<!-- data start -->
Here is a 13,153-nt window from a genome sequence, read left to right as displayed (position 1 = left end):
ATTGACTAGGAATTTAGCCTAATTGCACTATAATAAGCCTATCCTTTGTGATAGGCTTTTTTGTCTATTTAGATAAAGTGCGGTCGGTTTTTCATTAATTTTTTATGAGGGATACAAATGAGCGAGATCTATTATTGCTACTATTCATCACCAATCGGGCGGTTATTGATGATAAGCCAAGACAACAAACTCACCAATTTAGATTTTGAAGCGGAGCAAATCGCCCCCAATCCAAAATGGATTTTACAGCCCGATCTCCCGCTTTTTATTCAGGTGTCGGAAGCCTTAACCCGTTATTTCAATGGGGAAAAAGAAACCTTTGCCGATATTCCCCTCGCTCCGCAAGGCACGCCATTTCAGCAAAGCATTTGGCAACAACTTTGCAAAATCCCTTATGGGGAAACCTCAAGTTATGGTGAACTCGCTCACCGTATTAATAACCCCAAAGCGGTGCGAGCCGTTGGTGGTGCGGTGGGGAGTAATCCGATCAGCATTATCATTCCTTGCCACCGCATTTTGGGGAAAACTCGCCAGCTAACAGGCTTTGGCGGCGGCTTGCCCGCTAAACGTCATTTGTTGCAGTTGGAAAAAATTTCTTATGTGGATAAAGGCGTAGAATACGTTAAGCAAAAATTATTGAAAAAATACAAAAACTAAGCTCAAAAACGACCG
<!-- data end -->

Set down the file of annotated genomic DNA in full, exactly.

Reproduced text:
Here is a 13,153-nt window from a genome sequence, read left to right as displayed (position 1 = left end):
ATTGACTAGGAATTTAGCCTAATTGCACTATAATAAGCCTATCCTTTGTGATAGGCTTTTTTGTCTATTTAGATAAAGTGCGGTCGGTTTTTCATTAATTTTTTATGAGGGATACAAATGAGCGAGATCTATTATTGCTACTATTCATCACCAATCGGGCGGTTATTGATGATAAGCCAAGACAACAAACTCACCAATTTAGATTTTGAAGCGGAGCAAATCGCCCCCAATCCAAAATGGATTTTACAGCCCGATCTCCCGCTTTTTATTCAGGTGTCGGAAGCCTTAACCCGTTATTTCAATGGGGAAAAAGAAACCTTTGCCGATATTCCCCTCGCTCCGCAAGGCACGCCATTTCAGCAAAGCATTTGGCAACAACTTTGCAAAATCCCTTATGGGGAAACCTCAAGTTATGGTGAACTCGCTCACCGTATTAATAACCCCAAAGCGGTGCGAGCCGTTGGTGGTGCGGTGGGGAGTAATCCGATCAGCATTATCATTCCTTGCCACCGCATTTTGGGGAAAACTCGCCAGCTAACAGGCTTTGGCGGCGGCTTGCCCGCTAAACGTCATTTGTTGCAGTTGGAAAAAATTTCTTATGTGGATAAAGGCGTAGAATACGTTAAGCAAAAATTATTGAAAAAATACAAAAACTAAGCTCAAAAACGACCG